532 F. Supp. 1157
opposite direction. It ultimately came to rest on the sidewalk and lawn of a house at the intersection, resulting in an impact with the house. It is what intervened between the car coming to its first eastbound position and its final place of rest that is critical. It is also that interval that is the subject of much conflicting evidence

Officer Mierkey testified that after the vehicle came to that first position he heard two shots very close together coming from the direction of the vehicle. Officer Phillips said he heard two reports of light gunfire from the victim's direction. Officer William Matthews, who had by then arrived on the scene in a marked patrol unit, claims that he saw a flash and a pop coming from the inside or near the driver's door of Guyton's car. Matthews had joined the chase and arrived close enough to the scene to observe the unmarked vehicle hit Guyton's. Another witness claims to have seen a flash in that area at or about the time of the shooting.

The two plainclothes officers Mierkey and Phillips, got out of their vehicle immediately. Phillips, in more colorful language than is necessary to repeat here, called to Mierkey that they were being shot at, and Mierkey immediately started firing as they pursued Guyton to a vacant lot at the corner. One officer says he saw Guyton standing near the back of the car he had exited (could see him over the "turtleback"), and the other officer says Guyton got out of the car, started to run, stopped, turned slightly facing the officers, and then the two shots were heard. Phillips testified that he heard the shots after he had got out of the car. Mierkey said he heard them while he was getting out. Officer Matthews said that when he arrived on the scene he saw Guyton standing near the left front door of the car Guyton had been driving. Its door was open. He rammed the rear of the vehicle, expecting to spin the car and hit Guyton with it. He says at the moment of impact Guyton started to run. The other officers were confused as to exactly when Matthews arrived and whether they ran past his car, Guyton's, or some other car in their pursuit of Guyton. Matthews then joined the foot chase. However, he somehow managed to get ahead of Mierkey and Phillips because Matthews was having the dirt kicked up under or near his feet by the shooting from Mierkey's weapon.

While all three officers claim to have heard reports of gunfire from the direction of Guyton, there are other facts upon which they also agree that are important. At no time did any of the officers see any weapon in Guyton's possession. At no time after Guyton turned around and started running and the officers began their pursuit did he turn back toward them. At no time did Guyton make any verbal threats or gestures other than the gunshots the officers claim to have heard. At no time at the beginning or during the pursuit did any of the officers call to Guyton to freeze or in any way attempt to stop him other than by firing their weapons.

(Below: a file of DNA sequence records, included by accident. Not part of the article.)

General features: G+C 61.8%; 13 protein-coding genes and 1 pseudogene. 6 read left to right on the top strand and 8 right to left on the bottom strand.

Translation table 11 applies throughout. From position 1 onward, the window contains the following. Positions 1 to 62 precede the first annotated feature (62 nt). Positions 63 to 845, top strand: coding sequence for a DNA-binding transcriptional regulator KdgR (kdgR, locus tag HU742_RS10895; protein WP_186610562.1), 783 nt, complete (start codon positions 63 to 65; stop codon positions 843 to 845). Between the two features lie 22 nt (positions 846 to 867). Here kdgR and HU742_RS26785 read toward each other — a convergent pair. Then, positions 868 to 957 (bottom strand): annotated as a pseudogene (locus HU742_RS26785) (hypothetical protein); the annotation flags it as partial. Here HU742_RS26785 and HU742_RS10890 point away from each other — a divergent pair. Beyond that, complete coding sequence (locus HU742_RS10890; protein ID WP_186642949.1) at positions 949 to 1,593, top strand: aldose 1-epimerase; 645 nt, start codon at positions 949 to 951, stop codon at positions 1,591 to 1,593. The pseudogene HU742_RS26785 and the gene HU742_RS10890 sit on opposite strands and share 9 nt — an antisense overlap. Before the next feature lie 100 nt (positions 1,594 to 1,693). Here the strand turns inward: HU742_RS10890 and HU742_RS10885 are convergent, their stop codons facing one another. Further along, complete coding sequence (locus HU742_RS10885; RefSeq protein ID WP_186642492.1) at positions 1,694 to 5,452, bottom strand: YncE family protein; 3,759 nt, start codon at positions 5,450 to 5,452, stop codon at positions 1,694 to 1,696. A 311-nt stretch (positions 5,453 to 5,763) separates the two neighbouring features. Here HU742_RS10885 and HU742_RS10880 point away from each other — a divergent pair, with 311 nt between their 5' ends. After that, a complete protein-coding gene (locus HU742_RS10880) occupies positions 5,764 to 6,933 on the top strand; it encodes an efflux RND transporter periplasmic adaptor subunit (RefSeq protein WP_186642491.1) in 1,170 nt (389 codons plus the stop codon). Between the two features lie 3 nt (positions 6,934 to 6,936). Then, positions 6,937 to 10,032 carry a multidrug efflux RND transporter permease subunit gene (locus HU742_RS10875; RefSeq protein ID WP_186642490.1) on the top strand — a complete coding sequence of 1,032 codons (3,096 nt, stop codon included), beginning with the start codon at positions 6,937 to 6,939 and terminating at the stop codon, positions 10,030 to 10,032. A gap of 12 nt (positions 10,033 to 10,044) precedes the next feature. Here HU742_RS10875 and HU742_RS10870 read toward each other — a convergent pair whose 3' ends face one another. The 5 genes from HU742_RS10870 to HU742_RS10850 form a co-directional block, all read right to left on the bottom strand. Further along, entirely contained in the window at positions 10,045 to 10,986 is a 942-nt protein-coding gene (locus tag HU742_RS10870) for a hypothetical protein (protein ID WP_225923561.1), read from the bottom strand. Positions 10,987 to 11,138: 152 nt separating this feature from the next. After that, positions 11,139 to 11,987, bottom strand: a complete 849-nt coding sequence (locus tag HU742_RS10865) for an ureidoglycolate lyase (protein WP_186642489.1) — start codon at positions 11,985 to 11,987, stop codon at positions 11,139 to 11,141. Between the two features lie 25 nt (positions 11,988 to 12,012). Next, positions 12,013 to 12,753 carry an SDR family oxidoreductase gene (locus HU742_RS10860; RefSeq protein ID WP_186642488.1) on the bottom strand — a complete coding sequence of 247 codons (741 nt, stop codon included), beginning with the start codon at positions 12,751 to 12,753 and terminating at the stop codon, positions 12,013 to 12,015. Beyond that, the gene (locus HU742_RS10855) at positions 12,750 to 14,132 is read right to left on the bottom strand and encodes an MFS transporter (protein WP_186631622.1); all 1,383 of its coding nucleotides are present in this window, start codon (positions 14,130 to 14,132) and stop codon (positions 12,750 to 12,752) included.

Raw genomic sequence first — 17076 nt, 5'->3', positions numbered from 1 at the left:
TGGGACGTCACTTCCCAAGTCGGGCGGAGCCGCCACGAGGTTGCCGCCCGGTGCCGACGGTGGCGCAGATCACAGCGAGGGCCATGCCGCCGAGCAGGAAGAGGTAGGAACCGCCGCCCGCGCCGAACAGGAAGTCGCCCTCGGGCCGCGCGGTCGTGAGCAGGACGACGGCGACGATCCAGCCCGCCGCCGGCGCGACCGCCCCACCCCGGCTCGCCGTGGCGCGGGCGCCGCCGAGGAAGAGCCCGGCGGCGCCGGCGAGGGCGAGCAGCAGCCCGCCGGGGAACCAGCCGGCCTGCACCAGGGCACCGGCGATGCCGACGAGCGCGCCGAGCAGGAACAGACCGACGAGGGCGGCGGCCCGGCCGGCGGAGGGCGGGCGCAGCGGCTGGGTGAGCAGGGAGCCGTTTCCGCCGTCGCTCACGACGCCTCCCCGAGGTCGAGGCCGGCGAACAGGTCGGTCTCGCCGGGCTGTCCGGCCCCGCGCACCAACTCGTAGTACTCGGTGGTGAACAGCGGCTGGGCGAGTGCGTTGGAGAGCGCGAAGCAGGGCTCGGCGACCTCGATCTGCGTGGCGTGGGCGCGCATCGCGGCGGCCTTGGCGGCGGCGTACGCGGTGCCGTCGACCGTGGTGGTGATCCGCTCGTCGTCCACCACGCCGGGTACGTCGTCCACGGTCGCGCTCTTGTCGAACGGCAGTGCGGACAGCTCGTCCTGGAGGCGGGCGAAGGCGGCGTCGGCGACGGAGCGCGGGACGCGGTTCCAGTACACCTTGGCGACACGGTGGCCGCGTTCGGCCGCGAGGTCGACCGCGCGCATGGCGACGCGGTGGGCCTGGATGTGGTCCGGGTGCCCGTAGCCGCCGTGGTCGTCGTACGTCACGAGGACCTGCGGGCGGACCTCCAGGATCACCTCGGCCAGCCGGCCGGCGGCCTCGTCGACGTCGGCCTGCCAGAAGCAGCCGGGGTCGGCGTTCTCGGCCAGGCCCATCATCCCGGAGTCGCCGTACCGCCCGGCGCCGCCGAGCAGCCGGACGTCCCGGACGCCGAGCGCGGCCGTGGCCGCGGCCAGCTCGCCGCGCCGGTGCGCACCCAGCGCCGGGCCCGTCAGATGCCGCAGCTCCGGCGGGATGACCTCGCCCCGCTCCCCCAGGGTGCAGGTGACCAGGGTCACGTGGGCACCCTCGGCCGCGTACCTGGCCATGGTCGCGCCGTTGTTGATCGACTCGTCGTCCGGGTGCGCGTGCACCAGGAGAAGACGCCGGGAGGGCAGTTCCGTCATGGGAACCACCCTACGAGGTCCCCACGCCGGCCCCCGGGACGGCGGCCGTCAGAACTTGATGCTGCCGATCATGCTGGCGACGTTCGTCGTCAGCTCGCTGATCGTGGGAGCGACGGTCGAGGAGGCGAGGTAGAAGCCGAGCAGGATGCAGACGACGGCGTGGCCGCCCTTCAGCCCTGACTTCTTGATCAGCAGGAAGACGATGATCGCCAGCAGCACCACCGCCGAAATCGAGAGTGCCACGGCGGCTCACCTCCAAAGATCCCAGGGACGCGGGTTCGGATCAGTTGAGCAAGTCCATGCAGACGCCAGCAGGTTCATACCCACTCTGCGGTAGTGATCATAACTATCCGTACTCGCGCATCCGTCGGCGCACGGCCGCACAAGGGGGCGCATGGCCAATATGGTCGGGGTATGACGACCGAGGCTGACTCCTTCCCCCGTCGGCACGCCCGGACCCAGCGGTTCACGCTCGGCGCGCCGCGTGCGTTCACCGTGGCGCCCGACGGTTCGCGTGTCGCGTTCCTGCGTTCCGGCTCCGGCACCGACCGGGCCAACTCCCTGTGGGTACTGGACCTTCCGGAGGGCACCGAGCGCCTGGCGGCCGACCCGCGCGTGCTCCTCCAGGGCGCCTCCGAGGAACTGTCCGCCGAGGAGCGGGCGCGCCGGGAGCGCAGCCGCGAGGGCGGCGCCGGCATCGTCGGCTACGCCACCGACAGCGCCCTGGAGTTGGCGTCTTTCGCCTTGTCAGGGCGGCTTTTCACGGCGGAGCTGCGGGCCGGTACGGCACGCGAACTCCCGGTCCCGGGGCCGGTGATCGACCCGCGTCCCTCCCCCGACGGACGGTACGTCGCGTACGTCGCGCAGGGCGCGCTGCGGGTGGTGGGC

In testifying about the frame of time in which he believed Guyton was firing on the other officers, Matthews says he saw the victim's arm outstretched and it appeared to be pointing toward the other police officers. This court finds that testimony unbelievable. Nowhere in his two statements immediately after the incident did Officer Matthews make mention of this fact. In other parts of his testimony, he states that upon arriving at the scene he did not see the other officers. That period of time coincides with the period of time that he claims he saw Guyton's arm outstretched and pointing at the other officers. It is impossible to see how he could have known Guyton was pointing in their direction if he had not yet seen them. Finally, if he could see the outstretched arm pointing toward the other officers, it is more likely than not he would have also seen a weapon. Yet he admits never having seen a weapon in Guyton's hand.

Phillips at trial claimed he could see Guyton's hand. In his statements taken shortly after the incident he says that he could not see Guyton's hands. Mierkey at all times has admitted that he never saw Guyton's hands or arms at the time of the firing.